Pharoah (Ferrell) Sanders was born on October 13, 1940 in Little Rock, Arkansas. Sanders is a world-renowned jazz saxophonist with a sound that ranges from raw and abrasive to graceful and serene. He played with John Coltrane’s groups in the mid-1960s and is known for his iconic overblowing, harmonic, and multiphonic techniques as well as his use of “sheets of sound,” a term used to describe the improvisational style of Coltrane.

Sanders learned how to play music from an early age, playing church hymns on the clarinet. His initial artistic accomplishments were in the visual arts, but when he was at Scipio Jones High School in North Little Rock, Arkansas, Sanders began playing the tenor saxophone. After finishing high school in 1959, Sanders moved to Oakland, California. He briefly attended Oakland Junior College where he studied art and music.

When Sanders moved to Oakland after high school in 1959, it was just five years before Coltrane would ask him to sit in with his band. In Oakland, he could play in both black and white clubs. People called him “Little Rock” because he still maintained his Arkansas roots. He moved to New York in 1961, where he struggled to make ends meet. He lived with Sun Ra, a free jazz luminary with whom he performed as well. However, Coltrane discovered Sanders in 1963 at The Village Gate in New York, and near the end of 1964, he asked Sanders to sit in with his band.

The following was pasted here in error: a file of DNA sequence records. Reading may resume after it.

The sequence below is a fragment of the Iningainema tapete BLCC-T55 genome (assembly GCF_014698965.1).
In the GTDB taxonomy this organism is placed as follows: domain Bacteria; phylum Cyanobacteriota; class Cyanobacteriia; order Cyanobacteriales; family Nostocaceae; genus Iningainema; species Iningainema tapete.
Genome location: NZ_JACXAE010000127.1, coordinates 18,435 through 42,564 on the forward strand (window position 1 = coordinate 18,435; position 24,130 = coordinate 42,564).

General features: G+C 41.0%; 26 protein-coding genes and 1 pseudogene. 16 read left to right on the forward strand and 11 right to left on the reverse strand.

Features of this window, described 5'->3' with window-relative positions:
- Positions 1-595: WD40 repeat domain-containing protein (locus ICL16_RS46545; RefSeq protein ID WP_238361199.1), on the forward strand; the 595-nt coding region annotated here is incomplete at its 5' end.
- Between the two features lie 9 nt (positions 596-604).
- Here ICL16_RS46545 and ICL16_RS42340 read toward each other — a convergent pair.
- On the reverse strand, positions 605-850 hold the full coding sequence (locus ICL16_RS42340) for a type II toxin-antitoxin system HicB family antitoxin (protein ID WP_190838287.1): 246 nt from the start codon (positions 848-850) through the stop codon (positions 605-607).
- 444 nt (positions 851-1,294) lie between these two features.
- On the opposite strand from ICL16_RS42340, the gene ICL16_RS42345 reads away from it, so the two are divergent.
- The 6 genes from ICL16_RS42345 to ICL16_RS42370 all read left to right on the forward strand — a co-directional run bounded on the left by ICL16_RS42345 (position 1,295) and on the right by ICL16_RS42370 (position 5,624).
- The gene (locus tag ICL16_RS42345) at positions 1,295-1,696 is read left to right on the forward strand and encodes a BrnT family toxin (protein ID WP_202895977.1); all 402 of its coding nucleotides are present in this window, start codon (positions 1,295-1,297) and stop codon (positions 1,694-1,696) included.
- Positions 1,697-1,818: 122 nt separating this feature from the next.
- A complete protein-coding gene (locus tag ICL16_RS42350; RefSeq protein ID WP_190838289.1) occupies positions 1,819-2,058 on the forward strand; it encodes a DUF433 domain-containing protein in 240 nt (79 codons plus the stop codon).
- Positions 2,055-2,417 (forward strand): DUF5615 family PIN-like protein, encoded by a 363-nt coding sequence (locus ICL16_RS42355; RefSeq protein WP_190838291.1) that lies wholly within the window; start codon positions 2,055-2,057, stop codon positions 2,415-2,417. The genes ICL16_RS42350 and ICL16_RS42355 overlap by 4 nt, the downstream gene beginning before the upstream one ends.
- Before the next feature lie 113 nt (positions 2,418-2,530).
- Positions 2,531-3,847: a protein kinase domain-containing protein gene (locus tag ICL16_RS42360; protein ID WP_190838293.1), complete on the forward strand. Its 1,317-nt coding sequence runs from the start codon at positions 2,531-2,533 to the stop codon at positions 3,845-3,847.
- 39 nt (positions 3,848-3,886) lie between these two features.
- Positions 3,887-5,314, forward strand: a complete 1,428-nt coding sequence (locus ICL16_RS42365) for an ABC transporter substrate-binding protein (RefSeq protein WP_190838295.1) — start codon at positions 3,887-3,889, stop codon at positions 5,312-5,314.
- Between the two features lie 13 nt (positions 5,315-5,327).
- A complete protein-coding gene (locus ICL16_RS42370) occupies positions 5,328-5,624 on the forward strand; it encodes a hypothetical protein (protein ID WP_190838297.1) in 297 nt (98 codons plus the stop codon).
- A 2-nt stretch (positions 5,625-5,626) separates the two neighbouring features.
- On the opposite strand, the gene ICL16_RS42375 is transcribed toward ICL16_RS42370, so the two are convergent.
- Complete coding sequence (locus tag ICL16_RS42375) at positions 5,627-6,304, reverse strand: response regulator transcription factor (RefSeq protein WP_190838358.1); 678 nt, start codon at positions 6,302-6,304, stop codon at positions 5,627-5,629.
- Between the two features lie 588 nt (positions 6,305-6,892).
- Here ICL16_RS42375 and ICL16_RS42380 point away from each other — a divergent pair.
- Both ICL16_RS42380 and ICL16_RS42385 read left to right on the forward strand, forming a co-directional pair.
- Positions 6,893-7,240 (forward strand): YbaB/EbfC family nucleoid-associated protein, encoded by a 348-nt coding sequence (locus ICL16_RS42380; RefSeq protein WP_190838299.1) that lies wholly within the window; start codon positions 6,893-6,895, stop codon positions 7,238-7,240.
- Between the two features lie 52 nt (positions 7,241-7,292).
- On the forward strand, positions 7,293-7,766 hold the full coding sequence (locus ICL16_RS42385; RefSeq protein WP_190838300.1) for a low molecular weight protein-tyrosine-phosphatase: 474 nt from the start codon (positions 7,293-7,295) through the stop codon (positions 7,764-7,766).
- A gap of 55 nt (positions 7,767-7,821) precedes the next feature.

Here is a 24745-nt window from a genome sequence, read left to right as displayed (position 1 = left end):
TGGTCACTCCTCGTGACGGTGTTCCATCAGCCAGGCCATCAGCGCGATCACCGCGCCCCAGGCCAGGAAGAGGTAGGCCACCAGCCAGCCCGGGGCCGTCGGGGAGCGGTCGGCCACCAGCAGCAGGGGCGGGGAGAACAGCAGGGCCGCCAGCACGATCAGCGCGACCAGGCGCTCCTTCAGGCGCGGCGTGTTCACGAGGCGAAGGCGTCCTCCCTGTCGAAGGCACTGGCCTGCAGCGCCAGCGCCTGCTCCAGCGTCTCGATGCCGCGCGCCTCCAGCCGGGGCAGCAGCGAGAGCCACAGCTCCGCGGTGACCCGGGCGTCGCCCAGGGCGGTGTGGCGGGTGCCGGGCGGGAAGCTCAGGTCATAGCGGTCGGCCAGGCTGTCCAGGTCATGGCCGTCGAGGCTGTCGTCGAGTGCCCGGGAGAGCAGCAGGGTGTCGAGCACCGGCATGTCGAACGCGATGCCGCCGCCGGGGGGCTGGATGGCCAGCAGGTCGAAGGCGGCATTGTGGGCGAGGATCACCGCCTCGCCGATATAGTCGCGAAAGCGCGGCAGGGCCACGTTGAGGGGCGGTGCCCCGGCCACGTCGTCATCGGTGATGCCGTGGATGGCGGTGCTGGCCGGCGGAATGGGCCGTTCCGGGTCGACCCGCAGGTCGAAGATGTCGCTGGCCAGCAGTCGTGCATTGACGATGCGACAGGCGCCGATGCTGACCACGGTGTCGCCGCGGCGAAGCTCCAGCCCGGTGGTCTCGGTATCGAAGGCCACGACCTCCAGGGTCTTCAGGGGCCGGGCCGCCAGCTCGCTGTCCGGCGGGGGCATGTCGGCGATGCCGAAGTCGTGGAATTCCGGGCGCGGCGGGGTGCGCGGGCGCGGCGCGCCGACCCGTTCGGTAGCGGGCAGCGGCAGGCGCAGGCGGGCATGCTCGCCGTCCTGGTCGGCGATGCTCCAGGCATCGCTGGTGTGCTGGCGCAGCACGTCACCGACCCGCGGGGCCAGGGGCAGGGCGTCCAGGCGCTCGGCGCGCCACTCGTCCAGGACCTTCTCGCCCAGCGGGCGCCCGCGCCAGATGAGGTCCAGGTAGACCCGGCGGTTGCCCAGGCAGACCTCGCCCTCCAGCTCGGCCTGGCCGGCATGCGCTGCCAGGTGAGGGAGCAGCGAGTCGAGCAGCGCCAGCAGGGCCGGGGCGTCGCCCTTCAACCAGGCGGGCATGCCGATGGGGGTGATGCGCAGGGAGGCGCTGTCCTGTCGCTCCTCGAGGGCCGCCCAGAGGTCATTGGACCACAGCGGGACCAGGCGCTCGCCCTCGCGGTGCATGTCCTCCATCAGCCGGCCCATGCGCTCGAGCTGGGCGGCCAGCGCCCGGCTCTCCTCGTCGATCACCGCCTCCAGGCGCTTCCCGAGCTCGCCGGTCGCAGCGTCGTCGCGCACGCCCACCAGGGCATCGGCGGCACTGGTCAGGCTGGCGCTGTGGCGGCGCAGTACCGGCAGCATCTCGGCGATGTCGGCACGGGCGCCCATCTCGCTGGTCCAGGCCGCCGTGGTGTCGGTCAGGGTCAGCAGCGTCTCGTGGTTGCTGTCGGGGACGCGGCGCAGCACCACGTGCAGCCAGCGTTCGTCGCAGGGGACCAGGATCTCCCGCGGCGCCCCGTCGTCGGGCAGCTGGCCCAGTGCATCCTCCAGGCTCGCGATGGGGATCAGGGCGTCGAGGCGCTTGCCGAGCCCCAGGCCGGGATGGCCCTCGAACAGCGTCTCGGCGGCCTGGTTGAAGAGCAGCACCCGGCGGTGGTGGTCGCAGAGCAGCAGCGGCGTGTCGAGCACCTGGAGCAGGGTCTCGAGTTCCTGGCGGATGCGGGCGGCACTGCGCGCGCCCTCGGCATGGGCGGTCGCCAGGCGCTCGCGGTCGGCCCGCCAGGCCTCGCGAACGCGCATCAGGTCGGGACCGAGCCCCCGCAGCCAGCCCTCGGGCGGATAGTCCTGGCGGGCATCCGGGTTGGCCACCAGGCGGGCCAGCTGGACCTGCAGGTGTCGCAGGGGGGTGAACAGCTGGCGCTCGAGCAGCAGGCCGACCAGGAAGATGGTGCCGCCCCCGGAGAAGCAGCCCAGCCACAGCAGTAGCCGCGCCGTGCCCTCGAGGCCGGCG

Sanders was practically launched into the world as a musician, as he was born into a musical family. Both of his parents taught music: his mother taught privately and his father taught in public schools. His first instrument was the clarinet, but he switched to the tenor saxophone in high school under the guidance of his band director, Jimmy Cannon. Cannon was the one who exposed Sanders to jazz for the first time. Sanders was a fan of Harold Land, James Moody, Sonny Rollins, Charlie Parker, and, of course, John Coltrane. As a teenager, he played blues gigs around Little Rock for $10-15 dollars a night, backing blues greats such as Bobby “Blue” Bland and Junior Parker.

Sanders performs all around the world, and one of the places that he has performed at in the S.F. Bay Area is Yoshi’s. Yoshi’s was founded in 1972 as a sushi restaurant in North Berkeley by three best friends. Since then, Yoshi’s has become one of the world’s most respected jazz performance spaces. Its 17,000 square feet and 310 seats are nestled in the heart of Jack London Square in Oakland, California. Sanders had a show at Yoshi’s on November 29, 2019.

Grace Cathedral in San Francisco is another one of Sanders’ haunts. Its current cathedral started undergoing construction in 1910 following the destruction of the previous building in the 1906 earthquake. The Gothic cathedral was completed in 1962, and it became the third largest Episcopal cathedral in the nation.

Another haunt of Sanders was an old, abandoned tunnel in the Marin Headlands near the Golden Gate Bridge. It was abandoned near the end of WWII and was finally sealed off in 2011. Sanders would perform with Paul Arslanian accompanying on the harmonium and the tunnel created deeply haunting acoustic resonance. You can listen to a video of the music here: https://www.youtube.com/watch?v=Y7EGQzn8e1k.

Haunts:

  • Yoshi’s, 510 Embarcadero West, Oakland, CA 94607

~ by Hannah Parkins ~

External Links:

https://blog.sfgate.com/chroncast/2006/04/19/saxophone-giant-pharoah-sanders/

https://brooklynrail.org/2019/04/music/Pharoah-SandersSpirit-Ascending

https://www.arts.gov/video/nea-jazz-masters-tribute-pharoah-sanders

https://www.youtube.com/watch?v=pNaQ5yS27bU

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